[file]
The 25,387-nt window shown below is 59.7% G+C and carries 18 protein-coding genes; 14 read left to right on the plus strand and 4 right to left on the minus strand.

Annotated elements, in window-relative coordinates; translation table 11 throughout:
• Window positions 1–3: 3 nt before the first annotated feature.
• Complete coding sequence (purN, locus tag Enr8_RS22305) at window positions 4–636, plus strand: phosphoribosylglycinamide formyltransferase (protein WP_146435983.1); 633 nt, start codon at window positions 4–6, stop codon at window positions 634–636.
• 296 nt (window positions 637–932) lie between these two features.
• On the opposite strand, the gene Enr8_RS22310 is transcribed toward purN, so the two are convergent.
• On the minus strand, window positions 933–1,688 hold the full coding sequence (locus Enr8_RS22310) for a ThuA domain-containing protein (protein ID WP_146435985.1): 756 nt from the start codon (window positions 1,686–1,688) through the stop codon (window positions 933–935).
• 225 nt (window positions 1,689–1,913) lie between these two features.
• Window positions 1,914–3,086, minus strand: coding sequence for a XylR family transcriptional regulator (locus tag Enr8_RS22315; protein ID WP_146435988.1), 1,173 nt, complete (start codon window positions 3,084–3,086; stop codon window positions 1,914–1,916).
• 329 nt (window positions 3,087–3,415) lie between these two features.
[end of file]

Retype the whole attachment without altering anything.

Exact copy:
The 25,387-nt window shown below is 59.7% G+C and carries 18 protein-coding genes; 14 read left to right on the plus strand and 4 right to left on the minus strand.

Annotated elements, in window-relative coordinates; translation table 11 throughout:
• Window positions 1–3: 3 nt before the first annotated feature.
• Complete coding sequence (purN, locus tag Enr8_RS22305) at window positions 4–636, plus strand: phosphoribosylglycinamide formyltransferase (protein WP_146435983.1); 633 nt, start codon at window positions 4–6, stop codon at window positions 634–636.
• 296 nt (window positions 637–932) lie between these two features.
• On the opposite strand, the gene Enr8_RS22310 is transcribed toward purN, so the two are convergent.
• On the minus strand, window positions 933–1,688 hold the full coding sequence (locus Enr8_RS22310) for a ThuA domain-containing protein (protein ID WP_146435985.1): 756 nt from the start codon (window positions 1,686–1,688) through the stop codon (window positions 933–935).
• 225 nt (window positions 1,689–1,913) lie between these two features.
• Window positions 1,914–3,086, minus strand: coding sequence for a XylR family transcriptional regulator (locus tag Enr8_RS22315; protein ID WP_146435988.1), 1,173 nt, complete (start codon window positions 3,084–3,086; stop codon window positions 1,914–1,916).
• 329 nt (window positions 3,087–3,415) lie between these two features.